Photo courtesy of Sarah Laico
On the Thursday of fifth Block Break, the Burn Hut Trip, after a long, exciting day of learning to skin, eating avocados, and enjoying incredible backcountry views, was just a quarter of a mile from the hut—the end of a 5 mile journey.
While breaking for a breath in a wide-open valley of powder with the afternoon sun sprawled across it, group leaders Austin Martin and Grace Brofman agreed that if the group continued across the valley and took a right, the hut should be very close.
Some of the eager trippees—myself included—started skinning furiously across the slope, dying to take off our boots and rest in the cozy hut. We took the right and came to a fork in the trail. We found a sign for Moonshine Park in .6 miles, where our hut supposedly was…we prayed it wasn’t that far.
Our fearless pseudo-leader Lykke Bonde started going up a steep hill to the right of the sign, only to yell down that it was definitely not the right way—far too difficult. Austin arrived at the fork, and called back to Grace and freshman Claire Harkins, the last in line, to go left. The rest of us travelled left until we reached a skin path to the right up to the hut, while Austin cut right sooner to forge a new, more direct path to our new home for the next few days.
When we reached the little shack, the six of us could not be happier. Finally, a chance to drop our heavy packs, kick off our boots, rest, and snack. Austin informed us that he was going to ski back down to Claire and Grace to make sure they were making progress, and told us to stay put. We thought nothing of it.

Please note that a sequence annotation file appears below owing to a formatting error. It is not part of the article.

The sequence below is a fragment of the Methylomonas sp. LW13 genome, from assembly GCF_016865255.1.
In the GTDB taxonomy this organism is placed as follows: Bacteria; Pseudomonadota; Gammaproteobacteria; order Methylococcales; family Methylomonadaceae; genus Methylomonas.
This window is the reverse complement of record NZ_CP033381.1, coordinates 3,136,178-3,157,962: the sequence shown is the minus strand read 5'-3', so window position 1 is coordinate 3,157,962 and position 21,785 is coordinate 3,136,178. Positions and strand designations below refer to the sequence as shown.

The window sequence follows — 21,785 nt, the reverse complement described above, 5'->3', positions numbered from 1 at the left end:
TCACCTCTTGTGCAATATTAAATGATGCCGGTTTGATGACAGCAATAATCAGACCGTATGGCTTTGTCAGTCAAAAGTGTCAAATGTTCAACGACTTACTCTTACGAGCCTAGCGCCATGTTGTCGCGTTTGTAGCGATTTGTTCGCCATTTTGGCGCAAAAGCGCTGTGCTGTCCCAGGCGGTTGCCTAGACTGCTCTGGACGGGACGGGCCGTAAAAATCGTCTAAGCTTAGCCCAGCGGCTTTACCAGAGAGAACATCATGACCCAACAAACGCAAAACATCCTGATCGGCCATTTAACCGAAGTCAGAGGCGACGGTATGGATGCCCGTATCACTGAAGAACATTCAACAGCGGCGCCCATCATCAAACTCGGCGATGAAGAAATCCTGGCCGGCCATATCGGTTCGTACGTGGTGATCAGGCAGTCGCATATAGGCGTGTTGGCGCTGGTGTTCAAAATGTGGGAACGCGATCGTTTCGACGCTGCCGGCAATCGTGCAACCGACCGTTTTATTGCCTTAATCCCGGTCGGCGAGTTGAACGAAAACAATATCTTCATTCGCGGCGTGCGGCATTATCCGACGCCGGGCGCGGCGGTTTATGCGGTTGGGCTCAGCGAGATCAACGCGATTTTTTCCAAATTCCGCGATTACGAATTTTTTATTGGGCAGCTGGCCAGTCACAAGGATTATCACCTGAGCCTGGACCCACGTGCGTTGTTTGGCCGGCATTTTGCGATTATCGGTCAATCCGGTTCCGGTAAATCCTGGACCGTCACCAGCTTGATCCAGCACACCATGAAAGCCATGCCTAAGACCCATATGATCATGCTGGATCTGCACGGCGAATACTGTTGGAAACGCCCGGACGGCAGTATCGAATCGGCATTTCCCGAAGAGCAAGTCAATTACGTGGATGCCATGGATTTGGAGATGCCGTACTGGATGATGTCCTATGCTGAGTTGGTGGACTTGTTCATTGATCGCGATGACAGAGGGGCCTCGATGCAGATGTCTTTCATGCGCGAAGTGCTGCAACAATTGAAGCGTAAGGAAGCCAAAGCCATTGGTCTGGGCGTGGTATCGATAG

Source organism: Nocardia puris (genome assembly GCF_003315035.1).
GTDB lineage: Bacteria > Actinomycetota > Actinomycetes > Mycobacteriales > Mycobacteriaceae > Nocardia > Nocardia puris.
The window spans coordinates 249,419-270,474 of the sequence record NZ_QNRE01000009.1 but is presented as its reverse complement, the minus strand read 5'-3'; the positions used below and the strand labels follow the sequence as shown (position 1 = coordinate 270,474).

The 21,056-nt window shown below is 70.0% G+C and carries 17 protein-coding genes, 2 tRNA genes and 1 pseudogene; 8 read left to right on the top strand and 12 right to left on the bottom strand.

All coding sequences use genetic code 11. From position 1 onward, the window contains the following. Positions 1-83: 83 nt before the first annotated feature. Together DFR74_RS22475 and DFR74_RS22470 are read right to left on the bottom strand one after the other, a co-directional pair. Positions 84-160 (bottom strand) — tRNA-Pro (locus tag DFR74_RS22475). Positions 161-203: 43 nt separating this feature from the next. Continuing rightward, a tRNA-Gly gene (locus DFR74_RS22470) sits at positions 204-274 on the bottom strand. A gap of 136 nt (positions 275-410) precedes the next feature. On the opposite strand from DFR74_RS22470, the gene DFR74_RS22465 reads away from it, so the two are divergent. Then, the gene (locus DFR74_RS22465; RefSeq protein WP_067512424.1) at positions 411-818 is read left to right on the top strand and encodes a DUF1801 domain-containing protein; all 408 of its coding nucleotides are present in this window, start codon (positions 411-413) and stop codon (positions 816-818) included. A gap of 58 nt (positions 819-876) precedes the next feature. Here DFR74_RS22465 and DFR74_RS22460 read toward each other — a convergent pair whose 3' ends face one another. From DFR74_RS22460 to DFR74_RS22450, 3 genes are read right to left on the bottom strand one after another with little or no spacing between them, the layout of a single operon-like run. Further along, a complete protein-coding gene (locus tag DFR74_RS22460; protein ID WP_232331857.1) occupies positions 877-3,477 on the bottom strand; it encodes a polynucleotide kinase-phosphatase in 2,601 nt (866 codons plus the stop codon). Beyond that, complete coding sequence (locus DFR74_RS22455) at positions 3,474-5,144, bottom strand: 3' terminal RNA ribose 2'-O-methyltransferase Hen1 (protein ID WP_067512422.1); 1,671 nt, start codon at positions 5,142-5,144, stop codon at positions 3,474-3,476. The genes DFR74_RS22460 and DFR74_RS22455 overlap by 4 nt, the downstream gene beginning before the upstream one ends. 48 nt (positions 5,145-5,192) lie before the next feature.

Around 15 minutes later, Austin returned, breathless. Claire and Grace were nowhere to be found. He skied back to the valley where they last were. He skinned up the sharp slope that Lykke had abandoned. He’d even gone left, past the right that we all took up to the hut, up a ridge. No matter how much he called in each spot, there was no response. We had been less than a quarter mile from the hut, and Grace and Claire knew to go left. Were we that far ahead? It didn’t add up.
Mobilizing immediately, we started to create an organized search and rescue plan. We decided that Austin, winter-start Marta Sola-Pfeffer, and I would go back up the ridge from taking a left at the fork, while Lykke and sophomores Lauren Spector and Grace Connolly would return to the spot in the valley where they were last seen, as it is recommended for lost people to return to the spot they first went “missing.”
By splitting in this way, we ensured that there was at least one Wilderness First Responder in each group (Lykke, Austin, and myself). Furthermore, everyone except for Marta, a new student, had at least Level I Backcountry training through the Ahlberg Leadership Institute. Leaving notes at the hut and the right turn leading to it, the two groups hurried to their locations, calling loudly and persistently.
Lykke’s group didn’t find them, so they started writing an initial report to detail what had occurred and our current and future plans. Meanwhile, our group reached the top of the ridge and kept calling. As we skied down, we examined the pole plants to the right and left of the skin track—all signs indicated that someone had been skinning up, due to the direction of the pole drag.
We continued down to reach a flat section, followed by a steep, icy hill. We agreed that if Marta and I were struggling on it, Claire, also a beginner, would have struggled too. Yet there were no tracks that demonstrated any difficulty skinning up the path. Now we were really scared. It just didn’t seem like Grace and Claire went this way. We decided to turn back.